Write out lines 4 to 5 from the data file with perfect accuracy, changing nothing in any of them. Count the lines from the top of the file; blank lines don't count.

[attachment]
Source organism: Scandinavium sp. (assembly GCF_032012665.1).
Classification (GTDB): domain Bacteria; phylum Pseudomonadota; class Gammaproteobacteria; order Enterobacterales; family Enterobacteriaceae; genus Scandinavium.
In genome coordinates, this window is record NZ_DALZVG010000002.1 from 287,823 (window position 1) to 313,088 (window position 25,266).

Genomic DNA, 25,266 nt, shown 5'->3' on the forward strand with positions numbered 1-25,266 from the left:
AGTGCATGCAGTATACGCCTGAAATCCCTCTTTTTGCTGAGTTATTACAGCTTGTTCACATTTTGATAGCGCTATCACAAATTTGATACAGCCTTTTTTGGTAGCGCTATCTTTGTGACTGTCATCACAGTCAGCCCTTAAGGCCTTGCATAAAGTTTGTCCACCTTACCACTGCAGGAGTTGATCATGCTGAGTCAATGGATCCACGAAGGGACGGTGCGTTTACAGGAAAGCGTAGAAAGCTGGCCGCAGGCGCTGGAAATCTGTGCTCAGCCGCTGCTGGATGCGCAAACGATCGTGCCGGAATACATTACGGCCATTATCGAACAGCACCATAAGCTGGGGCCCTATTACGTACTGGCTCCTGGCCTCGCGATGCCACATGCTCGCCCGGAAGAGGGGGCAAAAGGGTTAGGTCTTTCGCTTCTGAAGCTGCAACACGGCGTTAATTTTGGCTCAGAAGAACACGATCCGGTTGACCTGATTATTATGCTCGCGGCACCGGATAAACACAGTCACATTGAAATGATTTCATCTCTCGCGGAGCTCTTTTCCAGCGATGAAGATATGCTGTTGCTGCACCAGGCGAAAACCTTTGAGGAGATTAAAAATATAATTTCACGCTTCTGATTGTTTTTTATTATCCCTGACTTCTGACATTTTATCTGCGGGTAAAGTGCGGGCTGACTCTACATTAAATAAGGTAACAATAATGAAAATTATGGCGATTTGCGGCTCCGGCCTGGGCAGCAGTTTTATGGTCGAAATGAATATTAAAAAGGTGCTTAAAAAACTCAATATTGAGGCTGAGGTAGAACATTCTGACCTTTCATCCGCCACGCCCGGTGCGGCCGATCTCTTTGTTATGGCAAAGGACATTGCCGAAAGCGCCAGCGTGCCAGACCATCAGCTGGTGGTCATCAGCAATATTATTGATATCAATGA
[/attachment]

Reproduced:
Genomic DNA, 25,266 nt, shown 5'->3' on the forward strand with positions numbered 1-25,266 from the left:
AGTGCATGCAGTATACGCCTGAAATCCCTCTTTTTGCTGAGTTATTACAGCTTGTTCACATTTTGATAGCGCTATCACAAATTTGATACAGCCTTTTTTGGTAGCGCTATCTTTGTGACTGTCATCACAGTCAGCCCTTAAGGCCTTGCATAAAGTTTGTCCACCTTACCACTGCAGGAGTTGATCATGCTGAGTCAATGGATCCACGAAGGGACGGTGCGTTTACAGGAAAGCGTAGAAAGCTGGCCGCAGGCGCTGGAAATCTGTGCTCAGCCGCTGCTGGATGCGCAAACGATCGTGCCGGAATACATTACGGCCATTATCGAACAGCACCATAAGCTGGGGCCCTATTACGTACTGGCTCCTGGCCTCGCGATGCCACATGCTCGCCCGGAAGAGGGGGCAAAAGGGTTAGGTCTTTCGCTTCTGAAGCTGCAACACGGCGTTAATTTTGGCTCAGAAGAACACGATCCGGTTGACCTGATTATTATGCTCGCGGCACCGGATAAACACAGTCACATTGAAATGATTTCATCTCTCGCGGAGCTCTTTTCCAGCGATGAAGATATGCTGTTGCTGCACCAGGCGAAAACCTTTGAGGAGATTAAAAATATAATTTCACGCTTCTGATTGTTTTTTATTATCCCTGACTTCTGACATTTTATCTGCGGGTAAAGTGCGGGCTGACTCTACATTAAATAAGGTAACAATAATGAAAATTATGGCGATTTGCGGCTCCGGCCTGGGCAGCAGTTTTATGGTCGAAATGAATATTAAAAAGGTGCTTAAAAAACTCAATATTGAGGCTGAGGTAGAACATTCTGACCTTTCATCCGCCACGCCCGGTGCGGCCGATCTCTTTGTTATGGCAAAGGACATTGCCGAAAGCGCCAGCGTGCCAGACCATCAGCTGGTGGTCATCAGCAATATTATTGATATCAATGA